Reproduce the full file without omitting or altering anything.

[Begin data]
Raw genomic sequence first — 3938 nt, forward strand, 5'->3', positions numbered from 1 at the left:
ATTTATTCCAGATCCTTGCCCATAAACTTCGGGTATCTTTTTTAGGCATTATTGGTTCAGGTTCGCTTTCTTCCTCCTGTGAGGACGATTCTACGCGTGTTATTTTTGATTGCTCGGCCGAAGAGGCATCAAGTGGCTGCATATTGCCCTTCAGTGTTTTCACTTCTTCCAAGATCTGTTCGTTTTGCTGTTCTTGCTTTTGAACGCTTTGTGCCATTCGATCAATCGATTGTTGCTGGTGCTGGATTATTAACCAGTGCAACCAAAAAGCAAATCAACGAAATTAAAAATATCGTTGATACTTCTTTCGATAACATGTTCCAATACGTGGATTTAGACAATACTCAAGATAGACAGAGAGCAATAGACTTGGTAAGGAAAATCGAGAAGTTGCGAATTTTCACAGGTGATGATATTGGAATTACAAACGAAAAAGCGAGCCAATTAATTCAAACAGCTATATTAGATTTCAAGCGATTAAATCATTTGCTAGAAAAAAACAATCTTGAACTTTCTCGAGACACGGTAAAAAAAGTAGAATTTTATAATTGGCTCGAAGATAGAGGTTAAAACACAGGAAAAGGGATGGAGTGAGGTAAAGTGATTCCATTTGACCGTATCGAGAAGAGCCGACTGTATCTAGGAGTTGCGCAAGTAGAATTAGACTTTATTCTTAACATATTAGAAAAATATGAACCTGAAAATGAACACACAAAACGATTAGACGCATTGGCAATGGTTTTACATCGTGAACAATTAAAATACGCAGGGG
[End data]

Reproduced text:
Raw genomic sequence first — 3938 nt, forward strand, 5'->3', positions numbered from 1 at the left:
ATTTATTCCAGATCCTTGCCCATAAACTTCGGGTATCTTTTTTAGGCATTATTGGTTCAGGTTCGCTTTCTTCCTCCTGTGAGGACGATTCTACGCGTGTTATTTTTGATTGCTCGGCCGAAGAGGCATCAAGTGGCTGCATATTGCCCTTCAGTGTTTTCACTTCTTCCAAGATCTGTTCGTTTTGCTGTTCTTGCTTTTGAACGCTTTGTGCCATTCGATCAATCGATTGTTGCTGGTGCTGGATTATTAACCAGTGCAACCAAAAAGCAAATCAACGAAATTAAAAATATCGTTGATACTTCTTTCGATAACATGTTCCAATACGTGGATTTAGACAATACTCAAGATAGACAGAGAGCAATAGACTTGGTAAGGAAAATCGAGAAGTTGCGAATTTTCACAGGTGATGATATTGGAATTACAAACGAAAAAGCGAGCCAATTAATTCAAACAGCTATATTAGATTTCAAGCGATTAAATCATTTGCTAGAAAAAAACAATCTTGAACTTTCTCGAGACACGGTAAAAAAAGTAGAATTTTATAATTGGCTCGAAGATAGAGGTTAAAACACAGGAAAAGGGATGGAGTGAGGTAAAGTGATTCCATTTGACCGTATCGAGAAGAGCCGACTGTATCTAGGAGTTGCGCAAGTAGAATTAGACTTTATTCTTAACATATTAGAAAAATATGAACCTGAAAATGAACACACAAAACGATTAGACGCATTGGCAATGGTTTTACATCGTGAACAATTAAAATACGCAGGGG